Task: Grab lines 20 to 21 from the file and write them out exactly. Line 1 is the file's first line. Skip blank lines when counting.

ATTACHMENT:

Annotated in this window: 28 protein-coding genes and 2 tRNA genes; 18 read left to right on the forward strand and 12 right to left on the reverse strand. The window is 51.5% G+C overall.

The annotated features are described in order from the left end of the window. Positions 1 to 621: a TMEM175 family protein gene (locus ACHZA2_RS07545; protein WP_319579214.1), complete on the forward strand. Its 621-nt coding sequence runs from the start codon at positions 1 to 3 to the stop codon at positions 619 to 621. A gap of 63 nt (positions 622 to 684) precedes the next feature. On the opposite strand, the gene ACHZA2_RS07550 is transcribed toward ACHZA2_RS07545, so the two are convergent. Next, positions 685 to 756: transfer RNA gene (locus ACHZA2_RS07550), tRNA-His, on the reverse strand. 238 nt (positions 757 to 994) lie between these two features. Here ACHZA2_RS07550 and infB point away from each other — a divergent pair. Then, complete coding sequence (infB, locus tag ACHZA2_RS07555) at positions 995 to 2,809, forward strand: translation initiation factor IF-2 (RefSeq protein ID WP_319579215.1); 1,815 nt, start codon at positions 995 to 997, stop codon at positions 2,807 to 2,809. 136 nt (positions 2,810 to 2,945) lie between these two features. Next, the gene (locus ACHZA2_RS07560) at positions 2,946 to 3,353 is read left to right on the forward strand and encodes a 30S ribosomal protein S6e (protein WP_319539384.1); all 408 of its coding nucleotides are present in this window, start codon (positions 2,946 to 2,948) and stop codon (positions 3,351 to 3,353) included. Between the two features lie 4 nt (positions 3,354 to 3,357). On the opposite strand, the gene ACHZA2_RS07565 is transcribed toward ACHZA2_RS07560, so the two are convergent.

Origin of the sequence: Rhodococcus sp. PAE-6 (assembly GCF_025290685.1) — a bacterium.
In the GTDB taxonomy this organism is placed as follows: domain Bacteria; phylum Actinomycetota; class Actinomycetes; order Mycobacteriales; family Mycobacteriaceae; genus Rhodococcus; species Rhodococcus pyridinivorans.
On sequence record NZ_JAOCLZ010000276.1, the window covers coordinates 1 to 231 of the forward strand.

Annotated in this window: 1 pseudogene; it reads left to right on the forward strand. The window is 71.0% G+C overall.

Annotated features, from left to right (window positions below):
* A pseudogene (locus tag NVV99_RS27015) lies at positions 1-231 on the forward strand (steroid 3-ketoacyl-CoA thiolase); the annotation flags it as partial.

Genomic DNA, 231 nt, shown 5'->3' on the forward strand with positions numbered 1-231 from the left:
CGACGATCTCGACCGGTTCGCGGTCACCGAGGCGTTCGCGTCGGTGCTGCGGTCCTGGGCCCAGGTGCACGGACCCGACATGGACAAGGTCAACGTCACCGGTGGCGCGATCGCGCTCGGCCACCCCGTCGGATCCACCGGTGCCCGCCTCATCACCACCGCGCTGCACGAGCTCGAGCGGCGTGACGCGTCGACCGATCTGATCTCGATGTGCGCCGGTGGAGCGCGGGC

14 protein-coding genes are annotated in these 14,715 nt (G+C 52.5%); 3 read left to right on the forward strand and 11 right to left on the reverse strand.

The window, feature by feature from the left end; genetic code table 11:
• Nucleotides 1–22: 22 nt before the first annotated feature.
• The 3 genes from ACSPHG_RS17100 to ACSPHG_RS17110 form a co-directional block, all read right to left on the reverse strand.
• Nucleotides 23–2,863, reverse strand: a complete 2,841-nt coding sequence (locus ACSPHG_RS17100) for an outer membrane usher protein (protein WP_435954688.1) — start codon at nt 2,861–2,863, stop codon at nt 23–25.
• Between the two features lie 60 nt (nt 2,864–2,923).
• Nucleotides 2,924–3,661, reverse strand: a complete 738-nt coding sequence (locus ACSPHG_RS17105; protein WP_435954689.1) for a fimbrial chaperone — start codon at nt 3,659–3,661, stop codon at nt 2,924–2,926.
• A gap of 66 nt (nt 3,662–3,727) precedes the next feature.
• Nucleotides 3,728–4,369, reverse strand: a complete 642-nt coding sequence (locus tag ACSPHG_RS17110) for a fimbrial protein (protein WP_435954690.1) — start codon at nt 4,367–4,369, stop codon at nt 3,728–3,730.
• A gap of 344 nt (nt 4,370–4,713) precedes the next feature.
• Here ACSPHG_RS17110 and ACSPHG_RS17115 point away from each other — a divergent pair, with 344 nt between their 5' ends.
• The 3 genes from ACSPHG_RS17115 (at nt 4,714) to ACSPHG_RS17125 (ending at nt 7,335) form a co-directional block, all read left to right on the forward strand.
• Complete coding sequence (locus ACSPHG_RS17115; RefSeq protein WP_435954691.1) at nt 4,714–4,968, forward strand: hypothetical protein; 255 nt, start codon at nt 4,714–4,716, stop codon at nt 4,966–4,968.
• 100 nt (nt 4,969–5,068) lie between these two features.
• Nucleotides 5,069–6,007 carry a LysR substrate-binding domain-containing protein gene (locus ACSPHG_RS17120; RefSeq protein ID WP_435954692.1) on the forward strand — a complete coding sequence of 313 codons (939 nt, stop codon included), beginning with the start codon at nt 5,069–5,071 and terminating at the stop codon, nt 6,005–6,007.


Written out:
• A gap of 344 nt (nt 4,370–4,713) precedes the next feature.
• Here ACSPHG_RS17110 and ACSPHG_RS17115 point away from each other — a divergent pair, with 344 nt between their 5' ends.